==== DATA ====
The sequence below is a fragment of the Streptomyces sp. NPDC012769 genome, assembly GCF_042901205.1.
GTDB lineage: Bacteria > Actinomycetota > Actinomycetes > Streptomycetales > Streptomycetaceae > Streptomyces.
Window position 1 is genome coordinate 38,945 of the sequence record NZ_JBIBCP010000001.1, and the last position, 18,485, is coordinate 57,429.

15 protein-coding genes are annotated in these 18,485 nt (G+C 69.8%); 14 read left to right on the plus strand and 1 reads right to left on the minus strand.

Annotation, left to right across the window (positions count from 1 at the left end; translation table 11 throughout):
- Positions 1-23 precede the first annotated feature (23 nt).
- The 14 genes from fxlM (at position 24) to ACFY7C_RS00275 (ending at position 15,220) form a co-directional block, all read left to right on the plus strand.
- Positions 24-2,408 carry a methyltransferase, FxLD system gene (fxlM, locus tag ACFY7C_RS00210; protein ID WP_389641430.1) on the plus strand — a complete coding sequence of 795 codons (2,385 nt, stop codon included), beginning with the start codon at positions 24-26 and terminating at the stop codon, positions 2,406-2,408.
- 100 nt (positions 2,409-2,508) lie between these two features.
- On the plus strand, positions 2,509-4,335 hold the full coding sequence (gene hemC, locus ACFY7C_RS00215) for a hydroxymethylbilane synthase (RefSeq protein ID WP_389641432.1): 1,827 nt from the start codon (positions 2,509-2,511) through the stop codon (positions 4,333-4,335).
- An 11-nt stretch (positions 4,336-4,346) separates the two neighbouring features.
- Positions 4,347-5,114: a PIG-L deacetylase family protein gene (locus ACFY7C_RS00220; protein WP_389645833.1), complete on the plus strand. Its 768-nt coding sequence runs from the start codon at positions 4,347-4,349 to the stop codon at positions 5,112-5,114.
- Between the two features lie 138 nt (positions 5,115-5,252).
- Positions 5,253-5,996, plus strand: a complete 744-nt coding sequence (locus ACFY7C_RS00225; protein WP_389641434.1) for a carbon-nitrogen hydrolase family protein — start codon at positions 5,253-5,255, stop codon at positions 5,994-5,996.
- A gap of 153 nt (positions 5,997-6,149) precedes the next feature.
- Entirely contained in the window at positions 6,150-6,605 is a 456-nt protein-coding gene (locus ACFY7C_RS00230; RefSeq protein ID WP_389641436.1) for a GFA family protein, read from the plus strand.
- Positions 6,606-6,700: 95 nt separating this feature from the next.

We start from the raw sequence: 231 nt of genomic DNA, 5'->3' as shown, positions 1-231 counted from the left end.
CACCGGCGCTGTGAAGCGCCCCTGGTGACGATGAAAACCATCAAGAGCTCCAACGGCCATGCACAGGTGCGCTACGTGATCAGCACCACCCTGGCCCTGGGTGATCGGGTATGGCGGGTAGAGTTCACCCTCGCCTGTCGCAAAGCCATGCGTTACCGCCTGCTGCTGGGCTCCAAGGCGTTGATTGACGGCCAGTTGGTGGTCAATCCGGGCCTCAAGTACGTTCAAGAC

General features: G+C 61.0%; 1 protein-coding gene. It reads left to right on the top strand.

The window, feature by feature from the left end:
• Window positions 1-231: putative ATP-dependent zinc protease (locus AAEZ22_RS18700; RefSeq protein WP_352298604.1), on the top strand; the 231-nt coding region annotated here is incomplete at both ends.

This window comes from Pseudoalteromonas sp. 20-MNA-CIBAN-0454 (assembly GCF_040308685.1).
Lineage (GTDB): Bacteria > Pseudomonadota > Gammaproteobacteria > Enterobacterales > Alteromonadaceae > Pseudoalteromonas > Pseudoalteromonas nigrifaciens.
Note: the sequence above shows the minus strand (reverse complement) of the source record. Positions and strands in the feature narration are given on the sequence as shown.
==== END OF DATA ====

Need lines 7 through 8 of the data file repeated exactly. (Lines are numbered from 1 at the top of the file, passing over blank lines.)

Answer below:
- The 14 genes from fxlM (at position 24) to ACFY7C_RS00275 (ending at position 15,220) form a co-directional block, all read left to right on the plus strand.
- Positions 24-2,408 carry a methyltransferase, FxLD system gene (fxlM, locus tag ACFY7C_RS00210; protein ID WP_389641430.1) on the plus strand — a complete coding sequence of 795 codons (2,385 nt, stop codon included), beginning with the start codon at positions 24-26 and terminating at the stop codon, positions 2,406-2,408.